Jul 11

Space Rocket History #20 – Tiros 1 and Echo 1 – The First Weather and Communications Satellites

“Who can say what contraption the future will bring?
There can be not a doubt, some more wonderful thing.

And if anyone ventures the future to scan,
Why indeed should it not be your old Weather Man?

Have you noticed how often in times that are past
We have used new inventions to improve the forecast?

Television is coming, it is not far away;
We’ll be using that too in a not distant day.

Photographs will be made by the infra red light
That will show us the clouds both by day and by night.

From an altitude high in the clear stratosphere
Will come pictures of storms raging far if not near

Revealing in detail across many States
The conditions of weather affecting our fates….” By George Mindling (Weather Bureau), 1939

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Thor-Able

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TIROS -1

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First Picture From TIROS-1

TIROS-1

Echo-1

Echo-1

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Echo-1 Mockup

Jul 04

Space Rocket History #19 – Little Joe: Mercury’s Test Vehicle

“The designers made the Little Joe booster assembly to approximate the same performance that the Army’s Redstone booster would have with the capsule payload. But in addition to being flexible enough to perform a variety of missions, Little Joe could be made for about one-fifth the basic cost of the Redstone, would have much lower operating costs, and could be developed and delivered with much less time and effort. And, unlike the larger launch vehicles, Little Joe could be shot from the existing facilities at Wallops Island.”

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Little Joe 6 Launch

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Little Joe on the Mobile Launcher

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Sam the Monkey

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Mounting the Capsule

Little Joe: Mercury’s First Steps from James Duffy on Vimeo.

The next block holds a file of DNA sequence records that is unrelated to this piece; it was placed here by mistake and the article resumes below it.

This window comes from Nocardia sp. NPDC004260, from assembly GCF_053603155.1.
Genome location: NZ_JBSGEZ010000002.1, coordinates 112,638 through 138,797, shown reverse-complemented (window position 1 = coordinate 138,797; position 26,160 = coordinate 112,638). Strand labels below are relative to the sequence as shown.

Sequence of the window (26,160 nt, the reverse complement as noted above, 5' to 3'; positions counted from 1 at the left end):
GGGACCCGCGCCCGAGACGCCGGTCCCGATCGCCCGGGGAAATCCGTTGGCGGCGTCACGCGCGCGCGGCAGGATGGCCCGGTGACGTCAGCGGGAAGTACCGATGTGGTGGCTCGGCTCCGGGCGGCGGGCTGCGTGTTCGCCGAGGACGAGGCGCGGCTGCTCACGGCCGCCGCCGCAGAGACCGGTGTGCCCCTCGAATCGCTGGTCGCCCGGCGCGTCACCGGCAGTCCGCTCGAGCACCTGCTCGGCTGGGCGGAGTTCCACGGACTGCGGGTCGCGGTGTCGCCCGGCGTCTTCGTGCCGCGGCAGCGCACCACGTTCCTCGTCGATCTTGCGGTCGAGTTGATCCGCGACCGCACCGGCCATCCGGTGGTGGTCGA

Jun 27

Space Rocket History #18 – Luna 2 and 3

While the Mercury 7 were fulfilling their roles as symbols of space exploration, Korolev once again was offering the real thing. He now prepared to undertake the most demanding mission yet. The mission that would accomplish the next step in Korolev’s program of lunar exploration. He would attempt to photograph the far side of the moon.

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Luna 2

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Luna 2 Attached to Rocket

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Far Side of the Moon Photographed by Luna 3

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Luna 3

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Luna 3 Stamp

Jun 20

Space Rocket History #17 – The Mercury 7

On April 1, 1959, Robert Gilruth, the head of the Space Task Group, Charles Donlan, Warren North, and Stanley White selected the first American astronauts. The “Mercury Seven” were Scott Carpenter, L. Gordon Cooper, Jr., John H. Glenn, Jr., Virgil I. “Gus” Grissom, Walter M. Schirra, Jr., Alan B. Shepard, Jr., and Donald K. “Deke” Slayton. 

The Mercury 7

The Mercury 7

Mercury Capsule and Astronauts

Mercury Capsule and Astronauts

 

Jun 13

Space Rocket History #16 – Astronaut Candidates

Candidates were given continuous psychiatric interviews throughout the week, and extensive self-examination through a battery of 13 psychological tests for personality and motivation, and another dozen different tests on intellectual functions and special aptitudes–these were all part of the Week of Truth at Dayton.